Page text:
Crocs (NASDAQ:CROX) shares have surged over recent days -- not particularly difficult for a stock trading around $4 or $5 per share. But after reading its recent Form 10-Q filing, I still think this company's too risky, even at a bargain-basement price.  

Investors' newfound optimism may stem from news that Microsoft (NASDAQ:MSFT) founder Bill Gates disclosed a stake in Crocs for the Bill and Melinda Gates Foundation; he also added shares of Dick's Sporting Goods (NYSE:DKS) and Bank of Florida (NASDAQ:BOFL), and upped an existing stake in Eastman Kodak (NYSE:EK). I hope some of those other picks work out for Gates, because I'm still not convinced Crocs is a red-hot stock idea.

Crocs filed its Form 10-Q on Thursday afternoon; earlier in the week, the company had filed an NT 10-Q, indicating that the SEC filing will be late. Given the extension, and Crocs' recent major problems, I figured its 10-Q would make interesting reading, especially after Crocs' shares surged on news of Skechers' (NYSE:SKS) acquisitive interest in Heelys (NASDAQ:HLYS). I wasn't wrong.

Hot or not?
Crocs admitted the possibility of faddishness in the filing, at least in relation to its original styles. Although Crocs asserted in its filing that its recent revenue decline relates to the current dour economy, "We also believe that the decline may be attributed to the challenges we face in merchandising our expanded product lines in existing wholesale channels as well as the maturity of our core products in the consumer market and lessening demand for such product."

And though Crocs' inventory levels looked better on its balance sheet, the 10-Q reveals that the company's recognizing $7.2 million in obsolescence expense related to the writedown of its inventory, because of the "decline in demand of certain shoe styles experienced in the second quarter."

Some not-so-capital ideas?
For more indications of how much times have changed for Crocs, check out the "Liquidity and Capital Resources" section of the filing:

As the result of our rapid growth and in anticipation that our growth would continue in 2008, we made substantial investments in our inventory, global infrastructure, personnel and property plant and equipment, such as molds, tooling, and manufacturing equipment… The overall moderation of our growth in the six month period… represent(s) a substantial change of trends in our business. Additionally, we may not experience growth and may experience decreases in revenues for the remainder of fiscal 2008. This change in trends, coupled with the decisions to build infrastructure to support levels of growth that we have not realized during 2008, could place additional demands on our capital resources and liquidity.

I also noticed that the sharp drop in Crocs' stock price pushed the company into noncompliance with its loan covenants. It has now amended its revolving credit facility for the fourth time, reducing its available borrowing amount to $40 million. (Last quarter, it had raised the amount to $60 million.)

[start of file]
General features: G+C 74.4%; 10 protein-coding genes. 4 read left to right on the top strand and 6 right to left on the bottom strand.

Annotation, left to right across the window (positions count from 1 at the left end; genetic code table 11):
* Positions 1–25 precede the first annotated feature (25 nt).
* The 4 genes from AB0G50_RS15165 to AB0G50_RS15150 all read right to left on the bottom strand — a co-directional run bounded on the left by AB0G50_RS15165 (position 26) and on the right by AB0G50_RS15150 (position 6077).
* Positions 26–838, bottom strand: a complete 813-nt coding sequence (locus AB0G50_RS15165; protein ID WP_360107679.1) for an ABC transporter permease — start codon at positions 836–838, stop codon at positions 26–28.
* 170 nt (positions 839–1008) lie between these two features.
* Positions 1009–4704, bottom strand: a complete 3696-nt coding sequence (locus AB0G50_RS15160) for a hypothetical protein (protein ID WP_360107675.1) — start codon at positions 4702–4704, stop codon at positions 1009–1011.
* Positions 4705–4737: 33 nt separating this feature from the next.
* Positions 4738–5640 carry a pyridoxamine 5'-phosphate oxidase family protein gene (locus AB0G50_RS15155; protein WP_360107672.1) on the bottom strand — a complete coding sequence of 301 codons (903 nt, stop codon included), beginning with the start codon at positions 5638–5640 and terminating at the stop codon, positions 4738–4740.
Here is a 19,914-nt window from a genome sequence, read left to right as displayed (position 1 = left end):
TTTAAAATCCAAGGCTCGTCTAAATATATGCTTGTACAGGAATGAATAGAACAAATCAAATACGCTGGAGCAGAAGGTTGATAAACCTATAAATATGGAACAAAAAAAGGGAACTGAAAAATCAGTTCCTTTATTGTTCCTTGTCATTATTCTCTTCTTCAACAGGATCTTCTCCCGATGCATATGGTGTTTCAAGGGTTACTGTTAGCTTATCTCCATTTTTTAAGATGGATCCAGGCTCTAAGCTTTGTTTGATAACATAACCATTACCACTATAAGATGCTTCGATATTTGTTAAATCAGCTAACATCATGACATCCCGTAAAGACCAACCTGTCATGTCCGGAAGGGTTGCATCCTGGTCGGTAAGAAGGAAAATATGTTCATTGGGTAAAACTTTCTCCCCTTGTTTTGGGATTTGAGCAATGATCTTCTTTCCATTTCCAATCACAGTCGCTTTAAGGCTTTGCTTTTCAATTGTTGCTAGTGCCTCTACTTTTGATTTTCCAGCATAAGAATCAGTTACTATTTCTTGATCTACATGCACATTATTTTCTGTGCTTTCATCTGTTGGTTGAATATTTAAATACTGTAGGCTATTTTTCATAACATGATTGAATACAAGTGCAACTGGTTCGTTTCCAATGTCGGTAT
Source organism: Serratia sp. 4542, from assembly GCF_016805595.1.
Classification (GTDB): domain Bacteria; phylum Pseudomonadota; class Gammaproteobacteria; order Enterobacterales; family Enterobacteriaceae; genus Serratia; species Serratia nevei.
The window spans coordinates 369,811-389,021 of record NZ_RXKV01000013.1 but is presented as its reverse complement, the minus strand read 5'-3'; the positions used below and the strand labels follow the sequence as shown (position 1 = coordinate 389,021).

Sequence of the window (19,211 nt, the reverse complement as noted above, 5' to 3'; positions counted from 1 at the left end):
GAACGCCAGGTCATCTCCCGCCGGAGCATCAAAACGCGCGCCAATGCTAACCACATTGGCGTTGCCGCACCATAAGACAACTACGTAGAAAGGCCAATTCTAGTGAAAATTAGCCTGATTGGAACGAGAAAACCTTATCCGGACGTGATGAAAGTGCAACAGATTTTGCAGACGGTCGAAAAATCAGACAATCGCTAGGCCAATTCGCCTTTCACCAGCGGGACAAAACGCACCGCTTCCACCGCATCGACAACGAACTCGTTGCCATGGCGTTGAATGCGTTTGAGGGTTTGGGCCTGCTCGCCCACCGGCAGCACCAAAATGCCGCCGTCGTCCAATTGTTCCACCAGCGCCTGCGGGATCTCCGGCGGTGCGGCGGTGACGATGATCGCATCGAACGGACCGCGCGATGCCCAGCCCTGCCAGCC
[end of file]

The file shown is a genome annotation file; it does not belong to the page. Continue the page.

While Crocs believes its cash from operations and its credit facility will meet its financial needs through Dec. 31, 2008, the company intends to find an alternative arrangement, extend its existing credit facility, or explore other sources of capital to provide liquidity beyond that date.

Heavy summer reading
The filing also discusses Crocs' burgeoning interest expense (which grew $598,000 from $51,000 last year as the company increased its borrowings); its current evaluation of its operating expenses (the company's mulling personnel cost reductions, warehouse space reductions, and modifications of vendor terms, to name a few potential cuts); and the possibility of an additional impairment assessment, with the potential for a non-cash charge in the third quarter.

A lot of this is over my head, and would probably require some major accounting chops to unravel. However, one thing I think many of us investors could agree on is that it's a serious change in attitude from Crocs' management, for good or for ill. Despite a few attempts at positive spin, executives are owning up to the company's problems, which may be the first step toward remedying them. But the company's honesty won't necessarily make its challenges any easier. 

Earlier this year, Crocs director Michael Marks' purchase of shares seemed like a bullish indicator. Unfortunately, Marks recently resigned from the board; today, a Form 4 filing shows that he sold 250,000 Crocs shares -- the same amount be bought back in March, at roughly $20 per share -- at a loss. Ouch!

Putting the "Q" in 10-Q
As Crocs' filing demonstrates, you can dig up a lot of fascinating information in SEC documents, especially when a company's facing turbulent times. As for the stock itself, I still say "investor, beware," even at Crocs' current beaten-down levels. Plenty of other bargain-priced stocks out there carry far less risk and uncertainty.

Slip on some related Foolishness: